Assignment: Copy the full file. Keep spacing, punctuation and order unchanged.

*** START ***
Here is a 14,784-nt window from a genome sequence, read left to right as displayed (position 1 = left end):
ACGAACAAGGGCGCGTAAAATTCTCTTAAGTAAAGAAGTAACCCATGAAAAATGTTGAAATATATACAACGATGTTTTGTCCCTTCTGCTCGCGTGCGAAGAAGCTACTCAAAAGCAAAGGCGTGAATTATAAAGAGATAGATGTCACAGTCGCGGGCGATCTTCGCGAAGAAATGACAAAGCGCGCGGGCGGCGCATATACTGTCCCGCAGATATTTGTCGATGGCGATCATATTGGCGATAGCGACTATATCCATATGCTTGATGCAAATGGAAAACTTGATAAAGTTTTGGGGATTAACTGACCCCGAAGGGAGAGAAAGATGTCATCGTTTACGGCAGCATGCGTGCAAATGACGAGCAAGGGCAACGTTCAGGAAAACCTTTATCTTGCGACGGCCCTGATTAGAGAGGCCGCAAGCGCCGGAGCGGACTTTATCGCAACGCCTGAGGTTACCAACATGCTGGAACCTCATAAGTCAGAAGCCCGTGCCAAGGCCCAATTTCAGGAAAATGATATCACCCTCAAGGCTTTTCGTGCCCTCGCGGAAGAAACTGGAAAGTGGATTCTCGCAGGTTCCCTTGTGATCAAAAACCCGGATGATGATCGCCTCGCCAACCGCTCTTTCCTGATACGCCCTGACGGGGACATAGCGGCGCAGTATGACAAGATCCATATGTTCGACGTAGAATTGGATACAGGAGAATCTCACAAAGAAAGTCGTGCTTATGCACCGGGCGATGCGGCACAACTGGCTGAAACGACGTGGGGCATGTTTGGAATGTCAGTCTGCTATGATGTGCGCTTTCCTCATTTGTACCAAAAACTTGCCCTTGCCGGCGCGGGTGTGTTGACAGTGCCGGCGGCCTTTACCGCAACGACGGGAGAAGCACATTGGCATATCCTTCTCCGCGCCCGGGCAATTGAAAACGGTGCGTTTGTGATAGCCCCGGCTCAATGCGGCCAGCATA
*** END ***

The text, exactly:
Here is a 14,784-nt window from a genome sequence, read left to right as displayed (position 1 = left end):
ACGAACAAGGGCGCGTAAAATTCTCTTAAGTAAAGAAGTAACCCATGAAAAATGTTGAAATATATACAACGATGTTTTGTCCCTTCTGCTCGCGTGCGAAGAAGCTACTCAAAAGCAAAGGCGTGAATTATAAAGAGATAGATGTCACAGTCGCGGGCGATCTTCGCGAAGAAATGACAAAGCGCGCGGGCGGCGCATATACTGTCCCGCAGATATTTGTCGATGGCGATCATATTGGCGATAGCGACTATATCCATATGCTTGATGCAAATGGAAAACTTGATAAAGTTTTGGGGATTAACTGACCCCGAAGGGAGAGAAAGATGTCATCGTTTACGGCAGCATGCGTGCAAATGACGAGCAAGGGCAACGTTCAGGAAAACCTTTATCTTGCGACGGCCCTGATTAGAGAGGCCGCAAGCGCCGGAGCGGACTTTATCGCAACGCCTGAGGTTACCAACATGCTGGAACCTCATAAGTCAGAAGCCCGTGCCAAGGCCCAATTTCAGGAAAATGATATCACCCTCAAGGCTTTTCGTGCCCTCGCGGAAGAAACTGGAAAGTGGATTCTCGCAGGTTCCCTTGTGATCAAAAACCCGGATGATGATCGCCTCGCCAACCGCTCTTTCCTGATACGCCCTGACGGGGACATAGCGGCGCAGTATGACAAGATCCATATGTTCGACGTAGAATTGGATACAGGAGAATCTCACAAAGAAAGTCGTGCTTATGCACCGGGCGATGCGGCACAACTGGCTGAAACGACGTGGGGCATGTTTGGAATGTCAGTCTGCTATGATGTGCGCTTTCCTCATTTGTACCAAAAACTTGCCCTTGCCGGCGCGGGTGTGTTGACAGTGCCGGCGGCCTTTACCGCAACGACGGGAGAAGCACATTGGCATATCCTTCTCCGCGCCCGGGCAATTGAAAACGGTGCGTTTGTGATAGCCCCGGCTCAATGCGGCCAGCATA